But, as I said, people like Shevin Lalezary are no mystery to me. They man is a typical Iranian American–and he is a recent import! His English is practically without accent, he is a successful attorney, and he obviously has a simple, quite, humble spirit–though brave as any patriot.
When I was in Iran, in 1999, I was made very aware of just how the Iranian people feel about America. “Dr. Yeagley, when you go back home, tell your people that we love America!” I heard this again and again–even in the remote villages of Eastern Iran. I heard this from the people of Neyshabur, and in Messhad, and also in Tehran, of course. The students of the University of Ferdowsi (Messhad) pleaded with me to carry this message back: “We love America!” (I must say, I was there during the government-ordered “Death to America” anniversary. I believe that part was a coincidence of my lecture tour planning, sponsored in part by the university. Perhaps this was part of the reason everyone was so strongly emphasizing their true feelings. Their government embarrassed them, greatly.) I met a large, powerful police officer in Neyshabur, in the local Zur Kahneh (house of honor), who, when he was told I was an American, came over to me and gave me a bear hug while he spoke in Farsi. My host said, “He want’s you to tell everyone he loves America!”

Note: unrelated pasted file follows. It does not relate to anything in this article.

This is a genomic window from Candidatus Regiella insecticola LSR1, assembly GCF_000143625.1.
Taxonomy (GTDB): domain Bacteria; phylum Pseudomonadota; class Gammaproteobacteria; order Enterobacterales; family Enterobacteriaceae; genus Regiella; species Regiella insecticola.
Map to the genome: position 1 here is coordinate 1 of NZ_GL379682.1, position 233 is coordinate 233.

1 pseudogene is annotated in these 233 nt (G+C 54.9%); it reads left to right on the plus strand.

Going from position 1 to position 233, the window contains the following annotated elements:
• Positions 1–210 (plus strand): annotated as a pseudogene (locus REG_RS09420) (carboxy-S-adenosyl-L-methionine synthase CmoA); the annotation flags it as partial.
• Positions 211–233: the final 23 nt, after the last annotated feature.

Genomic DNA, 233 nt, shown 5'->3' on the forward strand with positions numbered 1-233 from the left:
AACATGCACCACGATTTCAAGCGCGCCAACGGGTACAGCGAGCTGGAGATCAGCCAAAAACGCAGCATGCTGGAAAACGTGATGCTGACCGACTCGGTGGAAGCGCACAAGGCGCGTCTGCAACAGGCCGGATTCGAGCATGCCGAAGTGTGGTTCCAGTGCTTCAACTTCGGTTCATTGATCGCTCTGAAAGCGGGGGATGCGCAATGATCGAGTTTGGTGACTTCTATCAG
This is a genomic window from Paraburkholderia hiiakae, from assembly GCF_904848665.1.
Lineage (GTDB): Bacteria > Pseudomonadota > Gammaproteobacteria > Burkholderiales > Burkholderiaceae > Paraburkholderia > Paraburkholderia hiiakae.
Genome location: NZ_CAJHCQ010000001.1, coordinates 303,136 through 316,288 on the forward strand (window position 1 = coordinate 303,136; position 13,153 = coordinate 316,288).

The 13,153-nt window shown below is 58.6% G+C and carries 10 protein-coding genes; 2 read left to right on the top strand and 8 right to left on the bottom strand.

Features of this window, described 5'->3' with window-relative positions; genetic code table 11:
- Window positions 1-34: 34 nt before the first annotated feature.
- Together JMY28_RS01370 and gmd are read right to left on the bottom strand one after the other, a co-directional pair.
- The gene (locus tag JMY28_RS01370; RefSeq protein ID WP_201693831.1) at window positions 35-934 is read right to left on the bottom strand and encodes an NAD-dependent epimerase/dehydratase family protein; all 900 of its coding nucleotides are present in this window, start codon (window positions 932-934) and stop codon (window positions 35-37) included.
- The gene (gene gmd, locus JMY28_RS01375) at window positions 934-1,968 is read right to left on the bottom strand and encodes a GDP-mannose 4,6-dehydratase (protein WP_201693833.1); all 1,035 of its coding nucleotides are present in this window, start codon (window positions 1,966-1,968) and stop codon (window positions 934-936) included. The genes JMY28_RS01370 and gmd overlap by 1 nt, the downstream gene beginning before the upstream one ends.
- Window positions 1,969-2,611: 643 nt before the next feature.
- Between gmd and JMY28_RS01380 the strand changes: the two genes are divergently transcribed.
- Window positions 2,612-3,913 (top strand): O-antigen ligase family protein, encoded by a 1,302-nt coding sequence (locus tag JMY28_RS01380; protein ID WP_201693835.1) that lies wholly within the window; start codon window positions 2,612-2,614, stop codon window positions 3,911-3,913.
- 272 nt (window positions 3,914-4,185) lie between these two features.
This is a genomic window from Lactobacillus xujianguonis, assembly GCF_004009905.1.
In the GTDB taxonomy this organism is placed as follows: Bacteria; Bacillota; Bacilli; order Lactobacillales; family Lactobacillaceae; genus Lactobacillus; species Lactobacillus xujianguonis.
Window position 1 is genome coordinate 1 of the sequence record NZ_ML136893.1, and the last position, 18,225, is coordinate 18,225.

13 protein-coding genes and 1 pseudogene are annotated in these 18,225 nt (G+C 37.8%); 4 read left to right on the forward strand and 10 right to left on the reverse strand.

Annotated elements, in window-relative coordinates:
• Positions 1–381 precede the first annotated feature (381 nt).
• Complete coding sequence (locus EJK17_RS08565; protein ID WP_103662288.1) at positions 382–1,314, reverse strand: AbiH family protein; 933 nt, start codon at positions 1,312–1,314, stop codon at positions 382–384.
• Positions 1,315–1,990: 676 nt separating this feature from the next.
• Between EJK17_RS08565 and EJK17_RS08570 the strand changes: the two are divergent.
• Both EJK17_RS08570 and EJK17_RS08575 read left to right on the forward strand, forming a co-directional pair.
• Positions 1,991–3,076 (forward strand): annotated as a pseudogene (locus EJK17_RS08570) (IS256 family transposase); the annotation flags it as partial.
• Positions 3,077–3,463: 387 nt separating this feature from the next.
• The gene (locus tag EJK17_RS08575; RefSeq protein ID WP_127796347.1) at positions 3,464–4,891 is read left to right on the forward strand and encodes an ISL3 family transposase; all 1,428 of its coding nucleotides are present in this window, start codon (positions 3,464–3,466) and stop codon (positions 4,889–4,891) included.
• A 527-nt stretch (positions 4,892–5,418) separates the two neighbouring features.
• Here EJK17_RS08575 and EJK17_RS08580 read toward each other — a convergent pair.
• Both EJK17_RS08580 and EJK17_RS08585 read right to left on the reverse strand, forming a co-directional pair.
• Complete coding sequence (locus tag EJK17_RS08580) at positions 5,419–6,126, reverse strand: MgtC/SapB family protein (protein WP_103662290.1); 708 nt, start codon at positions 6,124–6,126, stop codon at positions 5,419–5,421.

With the Iranian national attitude and behavior these present days, however, most Iranian Americans are at a loss as to what to say. They naturally love their nation, the home country, but, they obviously love America much more. They are natural Americans, Americans by nature, really. They take to the atmosphere, the way of life, the culture, quite easily. What can they they do about Ahmedinejad? What can do about the Revolutionary Guard?
What can they do about their own lives here in America? They just love living here. They love the freedom, the opportunities. Their talents bring them much success.